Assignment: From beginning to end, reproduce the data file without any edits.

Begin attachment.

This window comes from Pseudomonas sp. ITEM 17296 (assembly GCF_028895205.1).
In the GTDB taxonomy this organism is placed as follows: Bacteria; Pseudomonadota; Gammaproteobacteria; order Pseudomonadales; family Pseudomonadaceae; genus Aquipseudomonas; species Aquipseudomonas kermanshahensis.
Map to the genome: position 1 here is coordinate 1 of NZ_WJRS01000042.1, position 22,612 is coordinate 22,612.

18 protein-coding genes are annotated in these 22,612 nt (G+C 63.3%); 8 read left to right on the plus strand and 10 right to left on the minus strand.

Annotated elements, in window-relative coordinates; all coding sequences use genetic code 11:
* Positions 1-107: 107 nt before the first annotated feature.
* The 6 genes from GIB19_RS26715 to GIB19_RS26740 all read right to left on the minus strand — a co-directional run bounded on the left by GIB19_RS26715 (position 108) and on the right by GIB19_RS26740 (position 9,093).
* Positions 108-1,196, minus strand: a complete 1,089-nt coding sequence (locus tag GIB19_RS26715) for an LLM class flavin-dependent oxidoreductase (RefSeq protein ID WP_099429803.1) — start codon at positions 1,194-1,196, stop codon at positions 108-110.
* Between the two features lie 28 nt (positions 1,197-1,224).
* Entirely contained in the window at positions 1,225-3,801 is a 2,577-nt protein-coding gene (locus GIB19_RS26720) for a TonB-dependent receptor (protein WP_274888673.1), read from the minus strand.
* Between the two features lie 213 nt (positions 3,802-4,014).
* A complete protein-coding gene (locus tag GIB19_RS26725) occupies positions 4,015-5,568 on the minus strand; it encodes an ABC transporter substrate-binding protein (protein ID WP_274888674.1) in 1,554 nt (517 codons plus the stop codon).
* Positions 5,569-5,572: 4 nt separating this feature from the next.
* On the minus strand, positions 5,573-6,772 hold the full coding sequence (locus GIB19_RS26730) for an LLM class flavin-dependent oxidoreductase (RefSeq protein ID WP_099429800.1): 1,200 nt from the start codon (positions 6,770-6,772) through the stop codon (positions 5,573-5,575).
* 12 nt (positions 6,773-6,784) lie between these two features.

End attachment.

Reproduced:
This window comes from Pseudomonas sp. ITEM 17296 (assembly GCF_028895205.1).
In the GTDB taxonomy this organism is placed as follows: Bacteria; Pseudomonadota; Gammaproteobacteria; order Pseudomonadales; family Pseudomonadaceae; genus Aquipseudomonas; species Aquipseudomonas kermanshahensis.
Map to the genome: position 1 here is coordinate 1 of NZ_WJRS01000042.1, position 22,612 is coordinate 22,612.

18 protein-coding genes are annotated in these 22,612 nt (G+C 63.3%); 8 read left to right on the plus strand and 10 right to left on the minus strand.

Annotated elements, in window-relative coordinates; all coding sequences use genetic code 11:
* Positions 1-107: 107 nt before the first annotated feature.
* The 6 genes from GIB19_RS26715 to GIB19_RS26740 all read right to left on the minus strand — a co-directional run bounded on the left by GIB19_RS26715 (position 108) and on the right by GIB19_RS26740 (position 9,093).
* Positions 108-1,196, minus strand: a complete 1,089-nt coding sequence (locus tag GIB19_RS26715) for an LLM class flavin-dependent oxidoreductase (RefSeq protein ID WP_099429803.1) — start codon at positions 1,194-1,196, stop codon at positions 108-110.
* Between the two features lie 28 nt (positions 1,197-1,224).
* Entirely contained in the window at positions 1,225-3,801 is a 2,577-nt protein-coding gene (locus GIB19_RS26720) for a TonB-dependent receptor (protein WP_274888673.1), read from the minus strand.
* Between the two features lie 213 nt (positions 3,802-4,014).
* A complete protein-coding gene (locus tag GIB19_RS26725) occupies positions 4,015-5,568 on the minus strand; it encodes an ABC transporter substrate-binding protein (protein ID WP_274888674.1) in 1,554 nt (517 codons plus the stop codon).
* Positions 5,569-5,572: 4 nt separating this feature from the next.
* On the minus strand, positions 5,573-6,772 hold the full coding sequence (locus GIB19_RS26730) for an LLM class flavin-dependent oxidoreductase (RefSeq protein ID WP_099429800.1): 1,200 nt from the start codon (positions 6,770-6,772) through the stop codon (positions 5,573-5,575).
* 12 nt (positions 6,773-6,784) lie between these two features.